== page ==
Episode 9  |  56 Min  |  April 01

Building prototypes and pilots using generative AI with Mark Donavon, Nestlé Purina

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Engaging topics at a glance

  • 00:11:20
    Introduction
  • 00:16:30
    How does the market mindset help in conceptualizing ideas?
  • 00:19:00
    Consumer research, design, and prototype for AI-based products
  • 00:22:40
    Data sources and models used in early product development
  • 00:25:35
    When to feed data into AI model?
  • 00:28:32
    When to take the prototype to production?
  • 00:37:35
    ML models used during prototyping
  • 00:40:46
    Generative AI in your products
  • 00:43:05
    Testing early models
  • 00:45:25
    Grounding models
  • 00:47:20
    Key insights

Join us in this episode where our guest Mark Donavon, Head of Digital Strategy and Ecosystem Development at Nestle Purina PetCare shares his real-life experiences and insights to explore what it takes to understand and build prototypes and pilots using AI.

This podcast gives insights into how a pet care organization harnesses the power of AI and IoT technologies to enhance pet welfare. The discussion centers on innovative problem-solving and the considerable potential for AI applications in the pet care domain.

The podcast opens by highlighting the importance of allowing technology to be driven by problems and needs rather than dictating solutions. The emphasis is on understanding specific user groups and comprehending the challenges faced by pet owners. Instead of beginning with existing technology and searching for problems to solve, their approach revolves around understanding the needs of end users and subsequently exploring how technology can address these issues. This user-centric approach is a cornerstone of their organization, reinforcing their commitment to developing products tailored to pet owners’ requirements.

We saw an opportunity really to intervene much earlier in helping to understand that there’s a change in the cat’s bathroom behaviour that can correlate to an increased risk of early onset kidney disease, renal disease, et cetera. So now, there’s time to engage with the vets.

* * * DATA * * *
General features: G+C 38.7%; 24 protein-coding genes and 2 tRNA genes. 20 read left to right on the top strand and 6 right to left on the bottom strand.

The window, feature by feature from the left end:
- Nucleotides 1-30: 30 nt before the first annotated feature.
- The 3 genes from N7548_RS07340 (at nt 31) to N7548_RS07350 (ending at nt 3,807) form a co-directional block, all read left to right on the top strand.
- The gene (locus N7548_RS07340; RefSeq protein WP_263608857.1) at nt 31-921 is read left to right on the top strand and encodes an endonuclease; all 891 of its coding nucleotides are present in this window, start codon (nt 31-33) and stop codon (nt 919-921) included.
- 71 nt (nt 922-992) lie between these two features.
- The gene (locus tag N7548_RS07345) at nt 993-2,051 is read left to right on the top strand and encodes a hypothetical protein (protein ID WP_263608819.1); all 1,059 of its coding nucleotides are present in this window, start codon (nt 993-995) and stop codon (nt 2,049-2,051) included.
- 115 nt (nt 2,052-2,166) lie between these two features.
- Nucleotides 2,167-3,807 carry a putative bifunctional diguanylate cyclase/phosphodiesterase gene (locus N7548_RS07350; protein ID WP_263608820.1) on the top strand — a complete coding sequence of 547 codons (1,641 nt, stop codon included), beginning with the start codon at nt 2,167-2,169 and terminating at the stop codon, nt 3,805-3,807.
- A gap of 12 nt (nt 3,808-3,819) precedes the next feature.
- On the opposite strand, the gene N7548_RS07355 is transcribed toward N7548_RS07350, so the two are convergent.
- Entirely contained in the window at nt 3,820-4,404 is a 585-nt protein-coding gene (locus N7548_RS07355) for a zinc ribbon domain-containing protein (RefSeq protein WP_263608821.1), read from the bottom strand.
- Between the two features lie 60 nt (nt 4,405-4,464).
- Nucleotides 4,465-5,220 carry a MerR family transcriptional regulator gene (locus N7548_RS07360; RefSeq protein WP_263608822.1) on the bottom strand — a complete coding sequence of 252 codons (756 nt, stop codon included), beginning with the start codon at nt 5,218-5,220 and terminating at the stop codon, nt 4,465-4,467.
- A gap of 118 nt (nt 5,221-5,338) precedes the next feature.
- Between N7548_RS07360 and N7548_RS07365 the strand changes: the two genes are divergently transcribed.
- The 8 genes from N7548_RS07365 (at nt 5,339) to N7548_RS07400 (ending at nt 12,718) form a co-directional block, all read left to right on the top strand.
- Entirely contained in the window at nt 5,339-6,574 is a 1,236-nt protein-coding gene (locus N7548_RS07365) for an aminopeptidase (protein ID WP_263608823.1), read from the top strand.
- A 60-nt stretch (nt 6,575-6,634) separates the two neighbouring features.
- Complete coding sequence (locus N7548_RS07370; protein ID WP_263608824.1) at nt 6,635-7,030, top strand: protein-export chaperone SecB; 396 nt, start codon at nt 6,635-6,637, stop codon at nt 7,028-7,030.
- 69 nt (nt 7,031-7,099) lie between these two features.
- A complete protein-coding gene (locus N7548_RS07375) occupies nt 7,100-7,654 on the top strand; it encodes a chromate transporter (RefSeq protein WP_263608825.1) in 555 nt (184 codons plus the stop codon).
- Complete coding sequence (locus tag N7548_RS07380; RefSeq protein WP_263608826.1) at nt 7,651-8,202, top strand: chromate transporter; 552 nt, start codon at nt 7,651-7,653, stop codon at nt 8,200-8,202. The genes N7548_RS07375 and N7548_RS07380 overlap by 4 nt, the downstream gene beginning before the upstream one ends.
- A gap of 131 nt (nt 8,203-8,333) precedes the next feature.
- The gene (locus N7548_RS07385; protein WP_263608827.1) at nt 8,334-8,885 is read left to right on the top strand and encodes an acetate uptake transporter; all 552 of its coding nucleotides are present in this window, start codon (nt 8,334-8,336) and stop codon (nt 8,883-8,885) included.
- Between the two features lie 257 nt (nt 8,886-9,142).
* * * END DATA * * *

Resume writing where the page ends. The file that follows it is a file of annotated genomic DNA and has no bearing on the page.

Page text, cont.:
– Mark Donavon

The conversation then pivots to the process of understanding user needs. The organization conducts consumer research, with variations across regional divisions. Each division maintains its own consumer insight team working closely with external agency partners to gather research data. Their digital team collaborates with these divisions, allowing them to access consumer insights that might not be uncovered through traditional research methods. This highlights the adaptability of their company and the synergistic relationship between divisions.

The podcast proceeds to discuss the practical application of AI and IoT technologies. An example is presented: a smart litter box equipped with IoT capabilities that utilizes AI to provide valuable insights. The aim is to detect early signs of kidney disease in cats, a common yet often undiagnosed ailment. The organization saw an opportunity to intervene earlier by identifying changes in a cat’s bathroom behavior that correlate with an increased risk of the disease. This innovative device provides pet owners and veterinarians with early warning indicators, effectively transforming the approach to cat health.